I awoke in the claustrophobic confines of my tent, my breath crystallizing in the morning air. I rolled out into the grass running along the natural gas fields I had camped next to. Thirty feet to my left was a busy two lane highway cutting through the middle of Wyoming. I shivered in the strong winds and gulped down some food before hopping on my bicycle and hitting the road. I was 1200 miles from my home and still had 2800 miles to go to my destination, Fairbanks, Alaska.
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I worked at the Fairbanks Princess Riverside Lodge for a year in 2009 while finishing up my BA at the University of Alaska Fairbanks. After relocating back to my home state of Kansas for about a year, I decided to move back to the Last Frontier. I figured it would be a good adventure to take a few months off and ride my bike back to Alaska before starting on the work treadmill again. After a year of planning, I set off from my front door on April 4, 2011 with about 70 pounds of gear loaded on my bike. For the next 77 days I battled headwinds, surly motorists, unseasonably cold weather and massive mountain ranges. I camped next to busy roads, under bridges and drank scotch huddled under a wooden shelter during a freezing rainstorm. I avoided buffalo and bears, gazed down on sublime mountain vistas and woke up to snow in June. I met some nice people and some not so nice people, and learned the best way to see a landscape is at 10 miles an hour.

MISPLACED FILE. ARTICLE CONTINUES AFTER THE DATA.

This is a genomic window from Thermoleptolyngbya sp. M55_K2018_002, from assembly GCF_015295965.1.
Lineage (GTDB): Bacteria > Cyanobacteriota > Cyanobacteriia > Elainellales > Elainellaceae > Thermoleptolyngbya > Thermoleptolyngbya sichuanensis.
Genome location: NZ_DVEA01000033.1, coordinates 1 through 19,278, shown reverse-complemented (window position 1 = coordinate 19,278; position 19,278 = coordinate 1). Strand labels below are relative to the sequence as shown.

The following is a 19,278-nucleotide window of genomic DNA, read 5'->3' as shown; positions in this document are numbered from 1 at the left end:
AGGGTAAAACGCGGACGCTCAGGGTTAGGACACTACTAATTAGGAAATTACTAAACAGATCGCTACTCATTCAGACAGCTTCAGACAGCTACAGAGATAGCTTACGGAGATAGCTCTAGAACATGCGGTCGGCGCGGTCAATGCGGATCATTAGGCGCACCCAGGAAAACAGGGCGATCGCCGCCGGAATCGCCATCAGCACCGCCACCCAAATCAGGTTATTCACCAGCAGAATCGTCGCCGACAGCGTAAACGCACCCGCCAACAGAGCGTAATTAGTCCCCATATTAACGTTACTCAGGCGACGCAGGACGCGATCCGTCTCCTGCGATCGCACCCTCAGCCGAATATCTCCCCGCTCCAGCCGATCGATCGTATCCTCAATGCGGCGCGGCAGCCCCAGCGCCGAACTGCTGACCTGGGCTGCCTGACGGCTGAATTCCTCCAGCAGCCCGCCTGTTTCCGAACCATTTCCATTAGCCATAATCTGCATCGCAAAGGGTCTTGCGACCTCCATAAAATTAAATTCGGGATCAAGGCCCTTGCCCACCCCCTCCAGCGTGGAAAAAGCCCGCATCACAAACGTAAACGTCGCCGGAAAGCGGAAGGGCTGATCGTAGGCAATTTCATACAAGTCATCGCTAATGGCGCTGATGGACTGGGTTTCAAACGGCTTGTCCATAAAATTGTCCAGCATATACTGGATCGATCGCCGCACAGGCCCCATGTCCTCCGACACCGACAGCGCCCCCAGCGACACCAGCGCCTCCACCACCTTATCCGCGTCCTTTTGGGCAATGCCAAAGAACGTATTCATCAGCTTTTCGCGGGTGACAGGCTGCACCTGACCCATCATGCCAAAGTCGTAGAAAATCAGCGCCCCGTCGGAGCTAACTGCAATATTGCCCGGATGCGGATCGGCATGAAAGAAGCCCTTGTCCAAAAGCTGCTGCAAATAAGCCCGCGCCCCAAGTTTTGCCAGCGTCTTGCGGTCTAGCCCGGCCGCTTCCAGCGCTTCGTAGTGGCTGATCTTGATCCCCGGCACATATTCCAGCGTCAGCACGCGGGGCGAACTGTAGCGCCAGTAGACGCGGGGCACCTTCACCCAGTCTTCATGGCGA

After all that and a whole lot more I rolled into Fairbanks two and half months after I started. Three days later, I was back at work waiting tables at the Fairbanks Princess Riverside Lodge for people on their vacation to Alaska. I’ll be here for now, looking back on those cold days and dark nights when I wended my way across the continent wtih little on my mind other than what my nest meal would be and where I would sleep that night.